All indexes tracked by passive exchange traded funds rebalance at some point during the year, some more frequently than others.
Usually, a rebalancing isn’t big news nor is it noteworthy to investors. There are, however, instances when the opposite is true. Take the example of the popular WisdomTree Cloud Computing Fund (WCLD). WCLD tracks the BVP Nasdaq Emerging Cloud Index, which recently underwent its semi-annual review and rebalance.
This is an example of a notable rebalance because WCLD’s newly configured lineup provides more exposure to two prominent cloud computing themes: initial public offerings (IPOs) and mergers and acquisitions activity. New additions to WCLD are UiPath, Inc., C3.ai, Inc., and Qualtrics International.
“The most recent IPO addition from April 2021 was UiPath, a company focused on automating business processes across various departments of an enterprise,” says WisdomTree analyst Kara Marciscano. “More specifically, UiPath’s software platform uses artificial intelligence (AI) to perform tasks like logging into applications, extracting information from documents, moving folders, filling in forms and updating information fields and databases.”
C3.ai is another example of recent cloud IPO, having gone public only last December. That new WCLD component is also another example of the cloud intersecting with other disruptive technologies because the company provides software that enables companies to develop and scale AI applications.
“C3.ai offers customers the ability to build customized enterprise AI applications, as well as families of turnkey AI applications that target various industry verticals, like financial services, manufacturing, utilities, oil and gas, and aerospace and defense,” according to Marciscano.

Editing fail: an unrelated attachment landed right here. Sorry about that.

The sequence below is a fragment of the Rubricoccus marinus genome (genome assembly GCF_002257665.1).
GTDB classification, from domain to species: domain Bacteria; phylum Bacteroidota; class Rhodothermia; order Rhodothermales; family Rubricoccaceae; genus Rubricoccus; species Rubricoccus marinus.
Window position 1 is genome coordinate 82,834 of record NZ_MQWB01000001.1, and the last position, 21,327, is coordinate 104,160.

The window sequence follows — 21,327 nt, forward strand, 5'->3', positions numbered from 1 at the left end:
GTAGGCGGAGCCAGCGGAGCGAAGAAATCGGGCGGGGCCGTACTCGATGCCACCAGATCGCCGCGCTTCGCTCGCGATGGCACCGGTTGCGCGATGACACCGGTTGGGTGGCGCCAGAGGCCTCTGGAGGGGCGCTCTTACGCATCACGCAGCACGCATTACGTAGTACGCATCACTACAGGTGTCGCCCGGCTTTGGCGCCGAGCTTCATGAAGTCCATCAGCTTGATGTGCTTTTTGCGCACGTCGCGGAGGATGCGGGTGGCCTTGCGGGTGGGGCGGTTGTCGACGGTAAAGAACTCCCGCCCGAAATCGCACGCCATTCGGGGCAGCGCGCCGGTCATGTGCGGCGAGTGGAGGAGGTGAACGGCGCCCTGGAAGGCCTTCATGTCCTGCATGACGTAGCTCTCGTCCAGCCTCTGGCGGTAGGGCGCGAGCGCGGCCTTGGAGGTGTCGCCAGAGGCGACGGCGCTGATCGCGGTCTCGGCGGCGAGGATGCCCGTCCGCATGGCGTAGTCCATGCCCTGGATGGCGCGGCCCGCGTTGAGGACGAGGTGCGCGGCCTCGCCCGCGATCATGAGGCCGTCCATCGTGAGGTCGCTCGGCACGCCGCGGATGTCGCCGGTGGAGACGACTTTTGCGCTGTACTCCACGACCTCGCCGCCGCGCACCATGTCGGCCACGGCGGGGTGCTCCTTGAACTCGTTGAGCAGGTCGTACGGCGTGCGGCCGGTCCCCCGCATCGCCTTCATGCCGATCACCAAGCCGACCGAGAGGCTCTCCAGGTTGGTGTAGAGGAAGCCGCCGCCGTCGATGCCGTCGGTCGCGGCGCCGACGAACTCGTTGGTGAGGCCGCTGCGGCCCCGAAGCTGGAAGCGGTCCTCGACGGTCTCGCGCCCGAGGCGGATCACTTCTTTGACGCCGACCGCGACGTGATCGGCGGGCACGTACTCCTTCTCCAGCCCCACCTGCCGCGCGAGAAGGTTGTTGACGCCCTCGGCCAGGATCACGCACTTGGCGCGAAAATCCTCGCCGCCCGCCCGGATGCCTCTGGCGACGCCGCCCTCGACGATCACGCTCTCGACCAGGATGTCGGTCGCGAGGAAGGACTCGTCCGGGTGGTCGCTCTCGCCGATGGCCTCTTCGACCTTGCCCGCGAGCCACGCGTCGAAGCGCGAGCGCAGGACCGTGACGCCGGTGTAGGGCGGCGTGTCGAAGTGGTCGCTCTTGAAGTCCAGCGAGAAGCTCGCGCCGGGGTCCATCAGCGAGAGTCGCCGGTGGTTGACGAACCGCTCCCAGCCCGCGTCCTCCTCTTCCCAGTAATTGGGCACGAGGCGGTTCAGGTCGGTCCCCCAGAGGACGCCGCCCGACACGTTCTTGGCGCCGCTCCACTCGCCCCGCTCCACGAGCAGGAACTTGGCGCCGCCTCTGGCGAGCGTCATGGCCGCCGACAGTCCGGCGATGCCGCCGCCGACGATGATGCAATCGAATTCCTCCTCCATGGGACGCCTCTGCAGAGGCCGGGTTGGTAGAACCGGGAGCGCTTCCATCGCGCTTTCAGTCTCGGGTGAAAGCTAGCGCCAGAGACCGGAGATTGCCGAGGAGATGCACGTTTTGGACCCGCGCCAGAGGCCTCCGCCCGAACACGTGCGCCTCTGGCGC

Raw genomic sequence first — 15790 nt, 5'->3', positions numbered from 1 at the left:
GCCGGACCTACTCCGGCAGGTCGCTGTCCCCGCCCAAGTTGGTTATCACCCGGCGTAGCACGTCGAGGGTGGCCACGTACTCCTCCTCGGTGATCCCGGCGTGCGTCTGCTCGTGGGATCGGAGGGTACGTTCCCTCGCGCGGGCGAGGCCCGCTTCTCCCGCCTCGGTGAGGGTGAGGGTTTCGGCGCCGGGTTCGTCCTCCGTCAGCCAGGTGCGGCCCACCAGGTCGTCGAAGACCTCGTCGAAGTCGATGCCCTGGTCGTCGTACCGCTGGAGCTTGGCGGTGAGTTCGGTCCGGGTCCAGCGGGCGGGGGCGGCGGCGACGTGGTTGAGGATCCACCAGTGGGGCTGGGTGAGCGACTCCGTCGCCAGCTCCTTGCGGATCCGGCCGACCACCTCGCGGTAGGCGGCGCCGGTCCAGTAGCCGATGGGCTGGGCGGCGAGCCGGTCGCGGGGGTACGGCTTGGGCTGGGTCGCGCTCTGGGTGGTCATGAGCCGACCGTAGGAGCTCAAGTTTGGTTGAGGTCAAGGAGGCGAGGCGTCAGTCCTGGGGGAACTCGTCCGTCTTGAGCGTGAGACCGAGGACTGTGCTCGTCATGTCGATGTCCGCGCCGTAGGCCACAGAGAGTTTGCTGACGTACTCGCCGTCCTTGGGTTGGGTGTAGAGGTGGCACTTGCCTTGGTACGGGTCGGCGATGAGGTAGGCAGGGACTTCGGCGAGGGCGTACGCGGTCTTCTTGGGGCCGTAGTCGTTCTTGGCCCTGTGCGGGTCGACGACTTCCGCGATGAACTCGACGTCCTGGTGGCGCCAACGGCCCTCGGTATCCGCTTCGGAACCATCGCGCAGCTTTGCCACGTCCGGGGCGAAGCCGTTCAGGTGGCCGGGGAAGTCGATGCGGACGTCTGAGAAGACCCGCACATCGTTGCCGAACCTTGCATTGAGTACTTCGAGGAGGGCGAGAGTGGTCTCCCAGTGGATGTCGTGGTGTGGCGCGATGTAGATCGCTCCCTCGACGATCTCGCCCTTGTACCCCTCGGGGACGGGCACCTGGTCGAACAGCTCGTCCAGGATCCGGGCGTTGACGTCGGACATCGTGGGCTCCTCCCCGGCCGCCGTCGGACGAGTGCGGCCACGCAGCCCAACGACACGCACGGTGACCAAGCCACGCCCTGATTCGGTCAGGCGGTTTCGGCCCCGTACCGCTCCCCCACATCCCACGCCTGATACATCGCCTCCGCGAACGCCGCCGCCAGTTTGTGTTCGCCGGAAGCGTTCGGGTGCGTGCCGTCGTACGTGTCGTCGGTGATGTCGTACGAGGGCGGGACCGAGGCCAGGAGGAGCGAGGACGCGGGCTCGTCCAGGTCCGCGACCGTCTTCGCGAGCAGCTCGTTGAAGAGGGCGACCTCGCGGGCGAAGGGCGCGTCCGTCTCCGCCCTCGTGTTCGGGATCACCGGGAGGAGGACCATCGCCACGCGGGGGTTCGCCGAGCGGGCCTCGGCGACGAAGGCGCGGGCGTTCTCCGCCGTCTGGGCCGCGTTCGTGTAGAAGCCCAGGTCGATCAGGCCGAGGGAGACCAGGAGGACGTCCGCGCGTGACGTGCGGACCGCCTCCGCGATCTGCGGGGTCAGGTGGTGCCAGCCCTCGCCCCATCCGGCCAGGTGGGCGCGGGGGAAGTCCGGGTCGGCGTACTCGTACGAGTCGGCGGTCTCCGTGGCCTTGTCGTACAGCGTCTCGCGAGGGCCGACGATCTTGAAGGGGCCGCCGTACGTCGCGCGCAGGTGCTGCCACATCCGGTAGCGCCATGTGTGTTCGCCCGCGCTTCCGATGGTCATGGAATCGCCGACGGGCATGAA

Regarding mergers and acquisitions, those are the primary reasons behind WCLD’s recent deletions because the removed companies were acquired. In other words, WCLD is showing some tendency to be a hotbed of consolidation activity, and that’s a positive for investors. Indeed, that’s been the case since the $1.37 billion ETF debuted two years ago.
“Similar to February 2021, all of the drops from WCLD are pending acquisition targets. It is especially reassuring that the removals are not because of failures to meet growth requirements, but instead because these businesses are attractive takeover candidates. This brings the tally to 16 companies held within WCLD that have been acquired or are pending acquisitions at premium deal multiples,” adds Marciscano.
Bottom line: Cloud computing is a rapidly evolving industry, and WCLD is ideally positioned to capitalize on that evolution, perhaps more so than rival cloud ETFs.
“The private and public cloud markets are fast-moving, and WCLD’s semi-annual rebalance allows the Fund to refresh its constituents and weights for the latest developments,” concludes Marciscano.
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The opinions and forecasts expressed herein are solely those of Tom Lydon, and may not actually come to pass. Information on this site should not be used or construed as an offer to sell, a solicitation of an offer to buy, or a recommendation for any product.